Trea Turner's 2015 was a weird one, as he began in the San Diego Padres' farm system before officially joining the Nationals in June six months after he was traded, then made his MLB debut in August, weeks before many expected it to happen. Things in baseball often don't go as originally planned and Turner's first MLB call-up certainly fits that description.
But now Turner's bizarre year is over, as he moves forward in his career with 27 games of major league experience to pull from. The 22-year-old shortstop is excited for what the future holds after getting his first taste of the big leagues.
"It makes me want to work harder," he said. "I was told at N.C. State that freshman work the hardest because they are scared they are not gonna play. And I kind of feel that like that feeling again a little bit. I want to play as long as I possibly can at the highest level. I kind of have that feeling and I want to make sure I do everything I can to make that happen."
Turner is one of the Nationals' brightest young talents and will be given the opportunity to lock down a starting role in the near future. But whether that chance will come directly out of spring training is unclear.
What is clear is that the trade of Yunel Escobar to the L.A. Angels earlier this month is good for Turner's odds to start right away. Anthony Rendon now moves over to third base, his natural position. And, at least as of today, Turner and Danny Espinosa will vie for the starting shortstop and second baseman roles.
Both he and Espinosa are shortstops by trade and both voiced their preference to play there at last weekend's WinterFest.
"I mean, I would love to play short. I think it’s a little bit more fun and I’m more used to it but if they put me at second I’ll be very happy," Turner said. "I think in spring training you get a ton of reps. You get early work and extra work after and plenty during the day. I think I’ll get plenty of reps if [second base] is where they need me to play and I’ll eventually feel comfortable," he said.
Turner recorded only nine hits with 12 strikeouts in 40 at-bats in 2015 as he dealt with sparse playing time in addition to the system shock of facing major league pitchers for the first time. He is hoping for more consistency in 2016.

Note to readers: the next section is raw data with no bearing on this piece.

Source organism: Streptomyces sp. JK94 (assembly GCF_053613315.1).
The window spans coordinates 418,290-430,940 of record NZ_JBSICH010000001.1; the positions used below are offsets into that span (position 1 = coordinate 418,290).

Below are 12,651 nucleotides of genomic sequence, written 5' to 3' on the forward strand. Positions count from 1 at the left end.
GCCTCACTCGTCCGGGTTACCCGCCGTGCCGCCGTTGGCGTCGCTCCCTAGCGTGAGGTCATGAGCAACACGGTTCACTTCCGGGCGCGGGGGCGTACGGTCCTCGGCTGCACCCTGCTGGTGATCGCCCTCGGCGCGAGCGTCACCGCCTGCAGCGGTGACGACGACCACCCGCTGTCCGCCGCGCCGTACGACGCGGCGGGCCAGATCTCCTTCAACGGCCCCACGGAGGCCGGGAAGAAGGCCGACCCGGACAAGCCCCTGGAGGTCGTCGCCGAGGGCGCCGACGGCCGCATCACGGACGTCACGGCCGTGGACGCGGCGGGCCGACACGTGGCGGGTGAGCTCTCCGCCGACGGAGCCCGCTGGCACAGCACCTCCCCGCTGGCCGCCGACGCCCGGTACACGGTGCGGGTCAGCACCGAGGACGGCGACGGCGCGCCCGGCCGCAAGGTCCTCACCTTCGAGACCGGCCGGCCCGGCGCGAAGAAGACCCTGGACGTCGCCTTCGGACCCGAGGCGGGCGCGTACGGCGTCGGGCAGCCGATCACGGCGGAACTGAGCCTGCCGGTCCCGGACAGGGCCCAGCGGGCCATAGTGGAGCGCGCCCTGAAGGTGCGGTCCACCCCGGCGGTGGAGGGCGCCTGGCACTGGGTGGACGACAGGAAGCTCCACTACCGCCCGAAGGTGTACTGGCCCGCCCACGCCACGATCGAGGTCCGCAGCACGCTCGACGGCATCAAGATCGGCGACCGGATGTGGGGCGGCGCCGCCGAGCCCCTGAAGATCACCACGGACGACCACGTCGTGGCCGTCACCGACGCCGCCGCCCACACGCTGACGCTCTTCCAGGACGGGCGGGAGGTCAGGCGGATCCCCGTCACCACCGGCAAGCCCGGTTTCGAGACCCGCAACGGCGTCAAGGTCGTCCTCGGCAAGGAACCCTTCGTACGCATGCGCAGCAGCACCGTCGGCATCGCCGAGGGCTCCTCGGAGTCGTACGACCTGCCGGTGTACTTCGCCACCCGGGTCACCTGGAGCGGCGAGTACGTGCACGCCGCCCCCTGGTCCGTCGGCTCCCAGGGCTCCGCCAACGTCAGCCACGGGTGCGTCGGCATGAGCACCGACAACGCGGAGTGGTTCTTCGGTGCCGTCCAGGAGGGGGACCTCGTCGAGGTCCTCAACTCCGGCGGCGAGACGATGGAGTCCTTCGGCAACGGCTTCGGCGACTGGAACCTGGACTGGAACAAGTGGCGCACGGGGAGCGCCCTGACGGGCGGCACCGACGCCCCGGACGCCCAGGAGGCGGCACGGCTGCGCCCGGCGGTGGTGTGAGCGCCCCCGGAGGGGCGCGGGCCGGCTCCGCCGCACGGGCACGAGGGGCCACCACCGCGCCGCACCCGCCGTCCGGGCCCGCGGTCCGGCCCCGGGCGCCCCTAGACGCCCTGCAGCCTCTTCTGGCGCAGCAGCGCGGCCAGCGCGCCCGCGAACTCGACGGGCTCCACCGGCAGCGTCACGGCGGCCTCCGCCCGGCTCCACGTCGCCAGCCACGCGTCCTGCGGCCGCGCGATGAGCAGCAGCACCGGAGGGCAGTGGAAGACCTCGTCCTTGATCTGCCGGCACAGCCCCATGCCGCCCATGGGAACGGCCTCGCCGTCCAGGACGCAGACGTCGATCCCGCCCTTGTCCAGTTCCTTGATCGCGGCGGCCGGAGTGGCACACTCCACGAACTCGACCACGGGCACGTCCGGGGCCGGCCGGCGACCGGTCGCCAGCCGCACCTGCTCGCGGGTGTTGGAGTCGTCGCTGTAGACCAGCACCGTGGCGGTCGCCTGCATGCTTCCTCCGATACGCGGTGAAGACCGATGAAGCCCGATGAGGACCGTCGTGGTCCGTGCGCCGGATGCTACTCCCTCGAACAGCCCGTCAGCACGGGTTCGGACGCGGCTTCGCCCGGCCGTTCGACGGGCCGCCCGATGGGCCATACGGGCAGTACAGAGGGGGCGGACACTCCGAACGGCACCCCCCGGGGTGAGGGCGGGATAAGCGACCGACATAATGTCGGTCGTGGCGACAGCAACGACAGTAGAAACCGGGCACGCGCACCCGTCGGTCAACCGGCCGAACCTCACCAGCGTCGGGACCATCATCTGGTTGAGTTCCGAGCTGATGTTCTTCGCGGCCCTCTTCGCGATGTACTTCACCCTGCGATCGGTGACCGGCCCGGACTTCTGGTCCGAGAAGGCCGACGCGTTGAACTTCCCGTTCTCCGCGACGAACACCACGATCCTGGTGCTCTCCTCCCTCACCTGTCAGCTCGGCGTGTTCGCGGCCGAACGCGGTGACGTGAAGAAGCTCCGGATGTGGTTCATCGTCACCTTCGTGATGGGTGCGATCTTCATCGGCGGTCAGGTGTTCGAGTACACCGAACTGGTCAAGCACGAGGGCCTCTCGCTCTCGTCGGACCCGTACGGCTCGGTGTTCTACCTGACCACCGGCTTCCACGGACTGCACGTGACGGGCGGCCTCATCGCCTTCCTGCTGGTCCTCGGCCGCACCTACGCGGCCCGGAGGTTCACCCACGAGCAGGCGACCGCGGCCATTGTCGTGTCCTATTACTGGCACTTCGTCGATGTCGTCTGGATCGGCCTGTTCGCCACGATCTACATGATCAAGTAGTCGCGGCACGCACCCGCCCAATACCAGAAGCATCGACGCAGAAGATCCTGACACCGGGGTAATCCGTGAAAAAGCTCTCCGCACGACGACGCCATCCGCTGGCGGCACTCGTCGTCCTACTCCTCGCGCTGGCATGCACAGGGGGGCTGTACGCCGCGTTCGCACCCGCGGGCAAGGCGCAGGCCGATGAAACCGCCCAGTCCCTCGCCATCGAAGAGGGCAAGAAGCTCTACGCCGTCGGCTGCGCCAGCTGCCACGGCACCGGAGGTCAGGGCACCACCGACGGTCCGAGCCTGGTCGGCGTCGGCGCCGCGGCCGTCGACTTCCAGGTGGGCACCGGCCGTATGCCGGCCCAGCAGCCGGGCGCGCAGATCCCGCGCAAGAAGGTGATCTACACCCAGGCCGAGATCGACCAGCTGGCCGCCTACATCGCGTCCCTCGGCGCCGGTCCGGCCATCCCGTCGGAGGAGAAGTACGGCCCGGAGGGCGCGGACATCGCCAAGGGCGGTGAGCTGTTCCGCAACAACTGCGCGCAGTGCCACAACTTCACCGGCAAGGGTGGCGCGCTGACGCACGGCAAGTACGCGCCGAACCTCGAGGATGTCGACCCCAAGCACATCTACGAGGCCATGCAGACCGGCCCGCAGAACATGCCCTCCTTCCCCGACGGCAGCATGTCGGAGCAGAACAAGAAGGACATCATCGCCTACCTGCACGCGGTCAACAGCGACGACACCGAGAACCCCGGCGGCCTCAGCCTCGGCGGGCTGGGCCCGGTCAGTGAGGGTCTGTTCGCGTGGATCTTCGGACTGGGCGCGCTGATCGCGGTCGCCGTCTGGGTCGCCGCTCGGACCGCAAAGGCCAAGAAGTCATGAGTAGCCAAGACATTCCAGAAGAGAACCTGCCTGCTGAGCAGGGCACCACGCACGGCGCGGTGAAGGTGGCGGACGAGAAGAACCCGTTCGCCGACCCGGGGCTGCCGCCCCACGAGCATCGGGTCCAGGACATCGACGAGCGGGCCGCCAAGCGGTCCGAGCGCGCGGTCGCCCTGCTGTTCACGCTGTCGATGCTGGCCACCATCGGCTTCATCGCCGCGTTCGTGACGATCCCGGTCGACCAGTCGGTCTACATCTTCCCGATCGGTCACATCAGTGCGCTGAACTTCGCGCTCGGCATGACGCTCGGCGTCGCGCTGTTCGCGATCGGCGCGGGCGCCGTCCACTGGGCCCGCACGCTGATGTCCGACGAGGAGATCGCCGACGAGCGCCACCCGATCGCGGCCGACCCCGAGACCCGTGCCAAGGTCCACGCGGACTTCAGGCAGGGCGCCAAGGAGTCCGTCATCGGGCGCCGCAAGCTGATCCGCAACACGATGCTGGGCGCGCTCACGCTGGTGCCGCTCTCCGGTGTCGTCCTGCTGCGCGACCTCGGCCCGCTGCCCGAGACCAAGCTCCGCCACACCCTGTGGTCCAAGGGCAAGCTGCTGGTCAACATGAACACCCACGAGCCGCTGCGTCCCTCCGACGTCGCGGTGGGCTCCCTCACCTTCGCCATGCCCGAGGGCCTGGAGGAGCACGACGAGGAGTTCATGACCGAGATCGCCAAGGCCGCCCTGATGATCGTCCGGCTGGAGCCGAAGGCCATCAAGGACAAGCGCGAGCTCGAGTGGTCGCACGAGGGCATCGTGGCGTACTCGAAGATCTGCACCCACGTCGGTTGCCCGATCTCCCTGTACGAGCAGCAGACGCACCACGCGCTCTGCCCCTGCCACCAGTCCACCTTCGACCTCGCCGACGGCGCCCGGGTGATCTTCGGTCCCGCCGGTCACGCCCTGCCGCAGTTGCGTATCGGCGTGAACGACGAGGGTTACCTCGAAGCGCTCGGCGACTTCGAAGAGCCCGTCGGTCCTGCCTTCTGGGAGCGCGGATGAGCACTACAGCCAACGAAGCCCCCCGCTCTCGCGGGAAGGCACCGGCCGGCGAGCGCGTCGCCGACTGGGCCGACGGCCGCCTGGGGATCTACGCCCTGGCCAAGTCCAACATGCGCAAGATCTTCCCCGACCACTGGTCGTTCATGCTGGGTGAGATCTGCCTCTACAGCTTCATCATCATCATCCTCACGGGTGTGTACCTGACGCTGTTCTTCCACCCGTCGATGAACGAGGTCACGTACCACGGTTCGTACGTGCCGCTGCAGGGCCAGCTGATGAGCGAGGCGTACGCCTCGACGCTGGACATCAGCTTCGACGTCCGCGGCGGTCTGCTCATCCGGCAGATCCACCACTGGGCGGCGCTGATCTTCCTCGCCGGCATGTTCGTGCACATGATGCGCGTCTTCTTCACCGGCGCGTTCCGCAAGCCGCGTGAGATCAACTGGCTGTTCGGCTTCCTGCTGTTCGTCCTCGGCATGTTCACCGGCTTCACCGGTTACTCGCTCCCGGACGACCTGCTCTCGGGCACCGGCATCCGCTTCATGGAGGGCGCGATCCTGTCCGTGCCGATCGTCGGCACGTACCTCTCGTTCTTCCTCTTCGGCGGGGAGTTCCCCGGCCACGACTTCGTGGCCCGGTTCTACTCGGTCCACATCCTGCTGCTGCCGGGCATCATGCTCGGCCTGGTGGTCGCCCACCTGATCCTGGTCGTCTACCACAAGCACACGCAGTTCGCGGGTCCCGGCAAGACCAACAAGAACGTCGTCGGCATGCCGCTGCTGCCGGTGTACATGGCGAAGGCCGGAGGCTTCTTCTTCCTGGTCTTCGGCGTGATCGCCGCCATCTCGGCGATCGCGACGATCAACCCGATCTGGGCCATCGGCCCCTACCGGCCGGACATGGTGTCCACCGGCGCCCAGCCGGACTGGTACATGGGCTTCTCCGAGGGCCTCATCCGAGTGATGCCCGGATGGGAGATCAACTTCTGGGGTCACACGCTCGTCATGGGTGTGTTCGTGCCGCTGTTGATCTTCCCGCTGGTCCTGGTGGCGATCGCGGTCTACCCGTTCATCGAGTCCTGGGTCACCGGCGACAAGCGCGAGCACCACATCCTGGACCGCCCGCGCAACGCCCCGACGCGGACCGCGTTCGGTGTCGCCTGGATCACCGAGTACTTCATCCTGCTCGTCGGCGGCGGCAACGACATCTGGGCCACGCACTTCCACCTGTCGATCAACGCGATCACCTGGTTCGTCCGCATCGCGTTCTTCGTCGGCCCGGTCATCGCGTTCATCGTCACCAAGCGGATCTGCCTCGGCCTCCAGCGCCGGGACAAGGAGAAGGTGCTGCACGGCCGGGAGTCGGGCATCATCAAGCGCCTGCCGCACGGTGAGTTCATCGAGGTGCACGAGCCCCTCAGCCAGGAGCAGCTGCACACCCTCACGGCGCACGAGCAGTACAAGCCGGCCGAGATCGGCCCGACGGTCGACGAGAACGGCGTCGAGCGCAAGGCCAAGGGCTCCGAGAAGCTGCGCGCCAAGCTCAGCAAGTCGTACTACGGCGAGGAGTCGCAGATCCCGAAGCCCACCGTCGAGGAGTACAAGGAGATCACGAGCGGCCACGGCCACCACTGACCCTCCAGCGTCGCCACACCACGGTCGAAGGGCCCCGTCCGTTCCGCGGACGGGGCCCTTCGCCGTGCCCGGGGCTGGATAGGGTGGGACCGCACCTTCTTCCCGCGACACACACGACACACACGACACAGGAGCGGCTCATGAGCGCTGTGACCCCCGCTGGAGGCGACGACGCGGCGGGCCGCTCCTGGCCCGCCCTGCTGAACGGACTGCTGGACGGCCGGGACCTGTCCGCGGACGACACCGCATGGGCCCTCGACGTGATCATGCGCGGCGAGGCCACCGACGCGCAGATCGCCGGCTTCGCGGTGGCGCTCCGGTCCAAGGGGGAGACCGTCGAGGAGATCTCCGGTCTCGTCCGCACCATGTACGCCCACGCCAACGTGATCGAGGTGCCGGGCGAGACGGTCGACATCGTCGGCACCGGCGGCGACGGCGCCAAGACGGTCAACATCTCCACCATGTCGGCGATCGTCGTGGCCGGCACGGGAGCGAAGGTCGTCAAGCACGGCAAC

"I struggled a little bit in the beginning, getting an at-bat here or there. I think that’s really hard to do – pinch-hitting. It’s probably the hardest thing to do in sports in my mind. You don’t get frequent at-bats. Once I got a chance, I adjusted. But then they adjust right back. You gotta make sure you’re on top of it and know what they’re gonna throw at you... and just kind of execute as best as you can," he said.
Turner's best moments in 2015 involved his rare ability on the basepaths. Turner reached a top speed of over 22 miles per hour in August, according to MLB's StatCast. That's Billy Hamilton territory.
Lucky for Turner, that could come in handy with the Nationals' new manager, Dusty Baker, in charge. Baker has made it known he wants the Nats to play faster and be more aggressive on base. Only three MLB teams had less than the 57 steals the Nats recorded last season.
"I like hearing that. Obviously I think it’s something that has kind of been lost a little bit and is starting to come back now with all the moneyball and stats and what not," Turner said. "I think it helps me and I think I can help out in that category. So I’m excited for that and hopefully I can learn from [first base coach] Davey Lopes. As much as I can, I’d like to pick his brain. I haven’t got a chance to meet him yet but I’m looking forward to that."
This offseason Turner is working on gaining weight and building his stamina for the grind of a 162-game season. He did not play in the Arizona Fall League this year despite originally planning to. He said he was just flat-out exhausted.
"I felt tired. I ran a couple 40-yard dashes for fun in Philadelphia and I was kind of disappointed with my times. I think I should be running faster. I didn’t necessarily feel tired but I knew my body was tired just from the way I was moving around and hitting BP balls weren’t going as far," he explained.
As for gaining weight, Turner said it's a delicate balance trying to maintain his speed, which could end up being his best asset in MLB.
"I left probably 174, 175 and now I’m up to 180, 182. I’ve gained a few pounds and hoping to get to around 185 or so. Not that I have a goal weight-wise but I think that would help me strengthen. I think that will also benefit me as a player talent-wise, being able to drive the ball more and maybe be a little quicker and more powerful side-to-side and what not. I’ve been trying to do it but I also don’t want to gain too much weight and lose the speed. So that’s kind of a weird situation," he said.